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Jeweled skeletons from Europe to be lecture topic

Decorated relics were photographed for Los Angeles man's book.

October 30, 2013|By Brittany Levine,
  • St. Munditia from the Church of St. Peter in Munich, Germany was once considered the patron saint of spinsters and older women.
St. Munditia from the Church of St. Peter in Munich, Germany… (Courtesy of Paul…)

While photographing a crypt full of skulls in Eastern Germany doing research two years ago, Paul Koudounaris, an art historian who specializes in the visual culture surrounding death, was asked by a stranger if he'd like to see a skeleton covered in jewels holding a cup of its own dehydrated blood.

For Koudounaris, the answer was a no-brainer.

"For a guy who was going around the world studying bone rooms, that was like asking a child if he wanted to go to Candyland," said the Los Angeles resident who is set to talk this Wednesday night at 7 p.m. at the Glendale Central Library about 17th century decorated skeletons from Europe.

At first, Koudounaris thought the skeleton with the dehydrated blood, which he found after the stranger gave him directions to a run-down chapel, was the only one. Then he discovered more hidden away, all decorated from head to toe in jewels.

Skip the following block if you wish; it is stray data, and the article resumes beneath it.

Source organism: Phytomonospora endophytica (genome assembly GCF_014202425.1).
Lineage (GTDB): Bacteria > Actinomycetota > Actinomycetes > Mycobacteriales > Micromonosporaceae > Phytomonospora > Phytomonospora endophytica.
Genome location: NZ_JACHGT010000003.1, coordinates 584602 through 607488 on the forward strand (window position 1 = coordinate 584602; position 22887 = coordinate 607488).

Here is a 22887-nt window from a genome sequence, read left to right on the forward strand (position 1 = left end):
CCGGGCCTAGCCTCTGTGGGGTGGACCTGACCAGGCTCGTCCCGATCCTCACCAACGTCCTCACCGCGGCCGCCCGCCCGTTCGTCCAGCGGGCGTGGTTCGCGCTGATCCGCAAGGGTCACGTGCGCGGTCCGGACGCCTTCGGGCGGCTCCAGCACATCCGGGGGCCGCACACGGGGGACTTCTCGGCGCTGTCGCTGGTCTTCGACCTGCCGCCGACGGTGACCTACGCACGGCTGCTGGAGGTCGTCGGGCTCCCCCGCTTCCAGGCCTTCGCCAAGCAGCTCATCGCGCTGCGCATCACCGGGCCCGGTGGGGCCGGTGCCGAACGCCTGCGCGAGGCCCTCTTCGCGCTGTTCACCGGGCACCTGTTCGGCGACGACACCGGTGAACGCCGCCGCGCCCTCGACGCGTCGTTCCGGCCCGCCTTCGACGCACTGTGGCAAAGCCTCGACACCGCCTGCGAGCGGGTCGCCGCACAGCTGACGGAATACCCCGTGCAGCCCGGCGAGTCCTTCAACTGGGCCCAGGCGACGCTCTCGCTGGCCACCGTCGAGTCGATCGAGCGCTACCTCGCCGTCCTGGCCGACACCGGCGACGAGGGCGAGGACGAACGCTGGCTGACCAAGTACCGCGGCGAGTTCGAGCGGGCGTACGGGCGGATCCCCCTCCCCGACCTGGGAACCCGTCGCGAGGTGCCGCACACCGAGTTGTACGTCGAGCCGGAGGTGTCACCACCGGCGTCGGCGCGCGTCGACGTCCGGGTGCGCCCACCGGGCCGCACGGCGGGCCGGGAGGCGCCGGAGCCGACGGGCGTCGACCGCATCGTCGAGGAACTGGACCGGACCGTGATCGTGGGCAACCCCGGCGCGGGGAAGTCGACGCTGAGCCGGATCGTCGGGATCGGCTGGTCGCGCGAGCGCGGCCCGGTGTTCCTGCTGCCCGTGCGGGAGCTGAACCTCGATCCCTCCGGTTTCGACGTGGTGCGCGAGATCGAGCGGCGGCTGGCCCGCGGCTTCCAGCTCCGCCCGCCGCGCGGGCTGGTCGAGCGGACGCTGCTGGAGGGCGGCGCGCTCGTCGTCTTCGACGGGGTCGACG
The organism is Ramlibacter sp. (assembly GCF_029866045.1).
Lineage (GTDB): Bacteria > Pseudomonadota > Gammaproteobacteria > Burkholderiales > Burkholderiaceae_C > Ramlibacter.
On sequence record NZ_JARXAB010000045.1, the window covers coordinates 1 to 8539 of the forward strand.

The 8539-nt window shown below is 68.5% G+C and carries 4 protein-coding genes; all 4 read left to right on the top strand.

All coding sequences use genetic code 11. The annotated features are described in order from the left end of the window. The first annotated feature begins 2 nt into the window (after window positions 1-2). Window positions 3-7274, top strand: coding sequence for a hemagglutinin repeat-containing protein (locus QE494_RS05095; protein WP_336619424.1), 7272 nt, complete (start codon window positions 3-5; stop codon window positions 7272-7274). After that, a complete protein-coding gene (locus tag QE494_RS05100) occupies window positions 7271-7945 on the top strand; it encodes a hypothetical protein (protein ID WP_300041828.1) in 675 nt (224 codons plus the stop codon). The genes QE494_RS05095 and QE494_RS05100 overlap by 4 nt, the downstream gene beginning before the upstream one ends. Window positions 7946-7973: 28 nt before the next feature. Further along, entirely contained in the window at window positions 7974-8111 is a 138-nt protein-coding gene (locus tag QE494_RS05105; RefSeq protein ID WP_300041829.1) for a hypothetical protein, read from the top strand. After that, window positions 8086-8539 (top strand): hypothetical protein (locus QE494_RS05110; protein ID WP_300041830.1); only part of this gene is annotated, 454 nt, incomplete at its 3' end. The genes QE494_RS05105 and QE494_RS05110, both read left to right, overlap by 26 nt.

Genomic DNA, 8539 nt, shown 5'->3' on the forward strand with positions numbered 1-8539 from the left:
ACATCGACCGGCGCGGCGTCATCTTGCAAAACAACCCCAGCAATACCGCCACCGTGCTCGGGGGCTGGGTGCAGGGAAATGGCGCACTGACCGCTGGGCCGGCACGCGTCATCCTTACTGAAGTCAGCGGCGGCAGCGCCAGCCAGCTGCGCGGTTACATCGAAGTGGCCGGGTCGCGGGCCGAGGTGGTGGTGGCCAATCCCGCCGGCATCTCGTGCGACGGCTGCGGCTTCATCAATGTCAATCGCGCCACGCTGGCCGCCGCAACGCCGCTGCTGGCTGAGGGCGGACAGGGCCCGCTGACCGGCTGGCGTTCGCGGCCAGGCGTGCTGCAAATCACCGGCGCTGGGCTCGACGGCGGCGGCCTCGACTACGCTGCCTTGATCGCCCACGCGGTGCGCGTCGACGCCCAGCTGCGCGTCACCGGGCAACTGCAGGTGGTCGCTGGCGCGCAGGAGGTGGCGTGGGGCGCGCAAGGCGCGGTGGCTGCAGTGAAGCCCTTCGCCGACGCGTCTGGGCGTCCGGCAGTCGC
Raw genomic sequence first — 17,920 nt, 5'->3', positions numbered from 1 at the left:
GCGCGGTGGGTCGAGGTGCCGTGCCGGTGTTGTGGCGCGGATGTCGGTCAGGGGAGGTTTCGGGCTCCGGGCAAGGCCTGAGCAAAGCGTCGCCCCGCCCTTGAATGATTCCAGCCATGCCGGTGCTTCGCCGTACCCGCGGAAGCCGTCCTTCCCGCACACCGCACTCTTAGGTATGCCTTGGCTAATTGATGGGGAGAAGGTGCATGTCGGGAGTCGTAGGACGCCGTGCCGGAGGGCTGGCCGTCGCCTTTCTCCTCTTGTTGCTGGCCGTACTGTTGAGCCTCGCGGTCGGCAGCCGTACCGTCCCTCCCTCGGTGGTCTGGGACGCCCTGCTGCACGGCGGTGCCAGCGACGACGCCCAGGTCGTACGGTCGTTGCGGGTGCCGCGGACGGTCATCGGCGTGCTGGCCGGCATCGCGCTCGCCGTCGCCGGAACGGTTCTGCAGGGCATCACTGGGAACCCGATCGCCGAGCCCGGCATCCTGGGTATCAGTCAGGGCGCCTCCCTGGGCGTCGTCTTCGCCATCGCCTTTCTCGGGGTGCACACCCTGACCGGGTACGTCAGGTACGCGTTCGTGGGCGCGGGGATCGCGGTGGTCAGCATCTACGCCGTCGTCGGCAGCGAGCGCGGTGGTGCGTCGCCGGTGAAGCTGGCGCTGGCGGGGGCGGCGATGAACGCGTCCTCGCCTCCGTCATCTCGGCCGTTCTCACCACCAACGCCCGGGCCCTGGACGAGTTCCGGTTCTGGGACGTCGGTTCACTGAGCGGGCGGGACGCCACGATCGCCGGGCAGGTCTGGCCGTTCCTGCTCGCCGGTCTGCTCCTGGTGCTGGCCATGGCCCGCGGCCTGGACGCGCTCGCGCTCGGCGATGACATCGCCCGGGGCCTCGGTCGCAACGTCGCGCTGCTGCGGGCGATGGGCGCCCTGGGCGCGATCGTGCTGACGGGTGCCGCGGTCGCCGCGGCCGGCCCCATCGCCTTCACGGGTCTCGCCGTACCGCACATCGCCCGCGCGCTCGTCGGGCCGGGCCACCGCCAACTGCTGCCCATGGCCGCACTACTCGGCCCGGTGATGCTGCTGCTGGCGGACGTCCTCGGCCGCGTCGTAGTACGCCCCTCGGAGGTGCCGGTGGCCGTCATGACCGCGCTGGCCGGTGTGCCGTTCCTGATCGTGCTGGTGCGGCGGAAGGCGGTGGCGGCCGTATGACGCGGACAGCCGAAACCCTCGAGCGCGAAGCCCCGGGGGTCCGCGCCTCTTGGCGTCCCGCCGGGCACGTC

In 2013, his book, "Heavenly Bodies: Cult Treasures and Spectacular Saints from the Catacombs," was published. It tells of the so-called "Catacomb Saints," who were described as early Christian martyrs by the Catholic Church.

Why were the skeletons decorated?

Paul Koudounaris: They were decorated this way as a kind of public relations measure for the Catholic Church. Back in the 17th century, in particular, the church was locked in a very tense struggle for territory with the Protestants, and these skeletons were sent to those regions, primarily German-speaking areas, to show people that God saves his greatest glory — literally glory, this incredible opulence represented by the jeweled bodies — for those who are true in their faith…. A martyr, of course, represents the ultimate in faith, giving one's life is the ultimate act of devotion. So they were kind of perfect role models for a church in distress, trying to motivate its devotees.

Who keeps the relics and how did you get access to them?

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